Deputy Murphy referred to the anti-doping policy which will become part of the provisions of the Bill, which we welcome. Any of us involved with sport at any level is cognisant that an anti-doping programme, with the Irish anti-doping rules underpinning the programme, is critical in the development of Irish sport. It makes it clear on all levels that our national policy prioritises a sport that is clean and that participation in sport must be clean. Placing our anti-doping policy on a statutory footing ensures that probity and the integrity of Irish sport and its athletes will be a central element. We already have a very successful anti-doping programme and last year, 868 tests were carried out across 32 sports. This shows we are serious about the process, that the programme is successful and that it can be even more robust. Sport Ireland will be a national anti-doping organisation for the State, with its functions and obligations set out under the anti-doping code and the UNESCO anti-doping convention. Anti-doping rules will be quite clear.
It is important that those involved with sport, particularly our governing bodies at a national level, place an obligation on staff, coaches and trainers to comply with national anti-doping rules. It is a heavy burden but I know from being involved as a chairperson in my club that we must recognise it as important work, because we need a strong, single and coherent message on doping and taking illegal drugs. There must be serious sanctions, including loss of funding. Many of our international athletes have spoken out against doping in sport, with some even calling for increased sanctions. I hope that as this provision becomes part of legislation, it will be welcomed across the sporting fraternity. It would be ideal if all countries placed similar obligations on athletes, but all we can do as a nation is lead by example, and I hope we can encourage other countries to take similar measures.
Next Thursday, the Oireachtas Committee on Health and Children, which I chair, is beginning an important piece of work dealing with concussion in sport. This is not an issue that just affects sporting people on television or elite athletes. It affects everybody who participates in physical activity. Under the Minister of State's tenure, we have seen a very heavy emphasis on physical activity, whether it is cycling or walking. For once we have seen a joined-up approach between tourism and sport in the development of a tourism product that attracts people to the country. I hope the Minister of State, through his good offices, will persuade local authorities in some parts of the country which should be playing a more significant role to join the movement by promoting active tourism and giving people an opportunity to visit the country. In my area of Cork, the different bodies could do more to promote walking, cycling and other physical activity.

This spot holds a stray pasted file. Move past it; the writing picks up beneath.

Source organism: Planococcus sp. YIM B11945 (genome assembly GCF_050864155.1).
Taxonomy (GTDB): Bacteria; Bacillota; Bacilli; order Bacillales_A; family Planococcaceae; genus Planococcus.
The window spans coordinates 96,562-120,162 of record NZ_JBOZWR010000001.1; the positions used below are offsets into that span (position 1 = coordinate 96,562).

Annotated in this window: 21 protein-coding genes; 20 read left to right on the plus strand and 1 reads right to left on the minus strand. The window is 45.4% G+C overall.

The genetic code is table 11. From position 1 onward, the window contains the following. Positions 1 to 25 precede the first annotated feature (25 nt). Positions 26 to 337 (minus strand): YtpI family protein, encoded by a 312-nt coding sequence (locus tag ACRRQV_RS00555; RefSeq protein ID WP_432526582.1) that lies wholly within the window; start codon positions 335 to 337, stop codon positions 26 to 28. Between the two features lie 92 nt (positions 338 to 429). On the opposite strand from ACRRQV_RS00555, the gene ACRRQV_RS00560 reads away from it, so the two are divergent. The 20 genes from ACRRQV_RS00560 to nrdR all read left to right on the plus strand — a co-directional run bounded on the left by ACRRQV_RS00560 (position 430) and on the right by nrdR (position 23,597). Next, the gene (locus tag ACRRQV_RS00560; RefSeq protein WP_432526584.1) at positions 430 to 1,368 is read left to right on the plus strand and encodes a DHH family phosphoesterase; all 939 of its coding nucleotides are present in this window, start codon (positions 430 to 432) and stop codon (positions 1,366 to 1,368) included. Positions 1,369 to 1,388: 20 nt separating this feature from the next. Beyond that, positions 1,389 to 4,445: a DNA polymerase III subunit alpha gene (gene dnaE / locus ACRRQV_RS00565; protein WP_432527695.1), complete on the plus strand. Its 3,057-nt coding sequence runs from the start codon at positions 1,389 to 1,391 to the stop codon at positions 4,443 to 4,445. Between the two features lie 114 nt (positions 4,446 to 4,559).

The issue of concussion in sport is as relevant to the school yard, the recreational walker, the five-a-side player on a Thursday night or the club junior hurler or footballer as it is to the elite athlete. Concussion can have a severe health consequence.
Head injury is potentially life-threatening and can impact severely on people's quality of life. The committee will examine the issue, not to admonish people, but to come up with a uniform approach to understanding and educating people about concussion in sport. The hearings will provide an opportunity to explore the treatment policy with the governing bodies along with leading medical expertise and practitioners. I hope that as a consequence of bringing medical experts in to investigate the condition and treatment for it, we will get a better understanding of it and discuss its impact with players' advocacy groups and sporting groups. Sporting organisations are doing a lot of work on the matter. We need to put in place best practice policies for the long-term welfare of all involved in sport.